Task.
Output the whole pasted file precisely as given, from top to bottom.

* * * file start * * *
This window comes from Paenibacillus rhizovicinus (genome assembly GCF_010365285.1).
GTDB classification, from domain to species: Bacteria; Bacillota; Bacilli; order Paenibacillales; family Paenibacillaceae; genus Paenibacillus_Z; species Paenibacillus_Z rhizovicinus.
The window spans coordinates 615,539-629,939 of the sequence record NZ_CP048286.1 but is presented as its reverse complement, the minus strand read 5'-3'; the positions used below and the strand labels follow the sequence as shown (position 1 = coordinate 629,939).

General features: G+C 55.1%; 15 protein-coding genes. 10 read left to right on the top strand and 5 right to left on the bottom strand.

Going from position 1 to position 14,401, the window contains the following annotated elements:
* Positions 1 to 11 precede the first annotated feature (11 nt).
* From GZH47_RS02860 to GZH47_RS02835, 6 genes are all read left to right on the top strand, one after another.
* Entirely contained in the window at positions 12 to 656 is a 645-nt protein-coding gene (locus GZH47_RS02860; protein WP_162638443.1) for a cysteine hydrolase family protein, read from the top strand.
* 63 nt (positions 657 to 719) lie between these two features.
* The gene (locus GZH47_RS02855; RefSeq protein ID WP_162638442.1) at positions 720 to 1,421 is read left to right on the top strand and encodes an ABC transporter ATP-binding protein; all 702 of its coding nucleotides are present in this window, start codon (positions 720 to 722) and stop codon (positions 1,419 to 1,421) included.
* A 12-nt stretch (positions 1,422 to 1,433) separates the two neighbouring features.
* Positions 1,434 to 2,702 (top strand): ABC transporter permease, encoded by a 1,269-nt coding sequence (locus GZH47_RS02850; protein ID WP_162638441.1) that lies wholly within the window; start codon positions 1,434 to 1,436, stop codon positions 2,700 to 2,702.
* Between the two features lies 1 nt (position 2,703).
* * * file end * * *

This window comes from Paenibacillus rhizovicinus (genome assembly GCF_010365285.1).
GTDB classification, from domain to species: Bacteria; Bacillota; Bacilli; order Paenibacillales; family Paenibacillaceae; genus Paenibacillus_Z; species Paenibacillus_Z rhizovicinus.
The window spans coordinates 615,539-629,939 of the sequence record NZ_CP048286.1 but is presented as its reverse complement, the minus strand read 5'-3'; the positions used below and the strand labels follow the sequence as shown (position 1 = coordinate 629,939).

General features: G+C 55.1%; 15 protein-coding genes. 10 read left to right on the top strand and 5 right to left on the bottom strand.

Going from position 1 to position 14,401, the window contains the following annotated elements:
* Positions 1 to 11 precede the first annotated feature (11 nt).
* From GZH47_RS02860 to GZH47_RS02835, 6 genes are all read left to right on the top strand, one after another.
* Entirely contained in the window at positions 12 to 656 is a 645-nt protein-coding gene (locus GZH47_RS02860; protein WP_162638443.1) for a cysteine hydrolase family protein, read from the top strand.
* 63 nt (positions 657 to 719) lie between these two features.
* The gene (locus GZH47_RS02855; RefSeq protein ID WP_162638442.1) at positions 720 to 1,421 is read left to right on the top strand and encodes an ABC transporter ATP-binding protein; all 702 of its coding nucleotides are present in this window, start codon (positions 720 to 722) and stop codon (positions 1,419 to 1,421) included.
* A 12-nt stretch (positions 1,422 to 1,433) separates the two neighbouring features.
* Positions 1,434 to 2,702 (top strand): ABC transporter permease, encoded by a 1,269-nt coding sequence (locus GZH47_RS02850; protein ID WP_162638441.1) that lies wholly within the window; start codon positions 1,434 to 1,436, stop codon positions 2,700 to 2,702.
* Between the two features lies 1 nt (position 2,703).